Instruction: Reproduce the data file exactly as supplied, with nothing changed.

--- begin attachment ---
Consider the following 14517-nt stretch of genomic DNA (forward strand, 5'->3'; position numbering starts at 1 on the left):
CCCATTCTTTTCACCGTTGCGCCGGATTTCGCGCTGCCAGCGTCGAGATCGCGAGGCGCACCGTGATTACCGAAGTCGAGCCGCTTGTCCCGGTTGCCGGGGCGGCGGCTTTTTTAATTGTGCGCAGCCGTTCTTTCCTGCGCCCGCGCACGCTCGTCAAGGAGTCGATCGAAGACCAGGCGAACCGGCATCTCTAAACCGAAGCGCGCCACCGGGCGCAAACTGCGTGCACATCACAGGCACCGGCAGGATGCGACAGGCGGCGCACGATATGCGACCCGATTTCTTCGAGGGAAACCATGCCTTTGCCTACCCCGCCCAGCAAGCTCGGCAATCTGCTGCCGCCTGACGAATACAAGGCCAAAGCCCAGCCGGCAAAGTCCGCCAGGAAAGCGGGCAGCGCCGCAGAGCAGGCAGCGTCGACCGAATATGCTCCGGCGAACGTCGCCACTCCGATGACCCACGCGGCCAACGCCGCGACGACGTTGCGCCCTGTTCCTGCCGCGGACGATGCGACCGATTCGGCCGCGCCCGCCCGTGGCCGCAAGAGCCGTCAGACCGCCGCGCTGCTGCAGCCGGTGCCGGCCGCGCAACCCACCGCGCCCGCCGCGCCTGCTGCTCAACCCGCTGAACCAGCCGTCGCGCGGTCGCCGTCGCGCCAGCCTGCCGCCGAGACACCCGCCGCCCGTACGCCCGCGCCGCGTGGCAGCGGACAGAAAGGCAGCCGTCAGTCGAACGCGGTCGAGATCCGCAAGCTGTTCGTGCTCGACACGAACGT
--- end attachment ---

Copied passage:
Consider the following 14517-nt stretch of genomic DNA (forward strand, 5'->3'; position numbering starts at 1 on the left):
CCCATTCTTTTCACCGTTGCGCCGGATTTCGCGCTGCCAGCGTCGAGATCGCGAGGCGCACCGTGATTACCGAAGTCGAGCCGCTTGTCCCGGTTGCCGGGGCGGCGGCTTTTTTAATTGTGCGCAGCCGTTCTTTCCTGCGCCCGCGCACGCTCGTCAAGGAGTCGATCGAAGACCAGGCGAACCGGCATCTCTAAACCGAAGCGCGCCACCGGGCGCAAACTGCGTGCACATCACAGGCACCGGCAGGATGCGACAGGCGGCGCACGATATGCGACCCGATTTCTTCGAGGGAAACCATGCCTTTGCCTACCCCGCCCAGCAAGCTCGGCAATCTGCTGCCGCCTGACGAATACAAGGCCAAAGCCCAGCCGGCAAAGTCCGCCAGGAAAGCGGGCAGCGCCGCAGAGCAGGCAGCGTCGACCGAATATGCTCCGGCGAACGTCGCCACTCCGATGACCCACGCGGCCAACGCCGCGACGACGTTGCGCCCTGTTCCTGCCGCGGACGATGCGACCGATTCGGCCGCGCCCGCCCGTGGCCGCAAGAGCCGTCAGACCGCCGCGCTGCTGCAGCCGGTGCCGGCCGCGCAACCCACCGCGCCCGCCGCGCCTGCTGCTCAACCCGCTGAACCAGCCGTCGCGCGGTCGCCGTCGCGCCAGCCTGCCGCCGAGACACCCGCCGCCCGTACGCCCGCGCCGCGTGGCAGCGGACAGAAAGGCAGCCGTCAGTCGAACGCGGTCGAGATCCGCAAGCTGTTCGTGCTCGACACGAACGT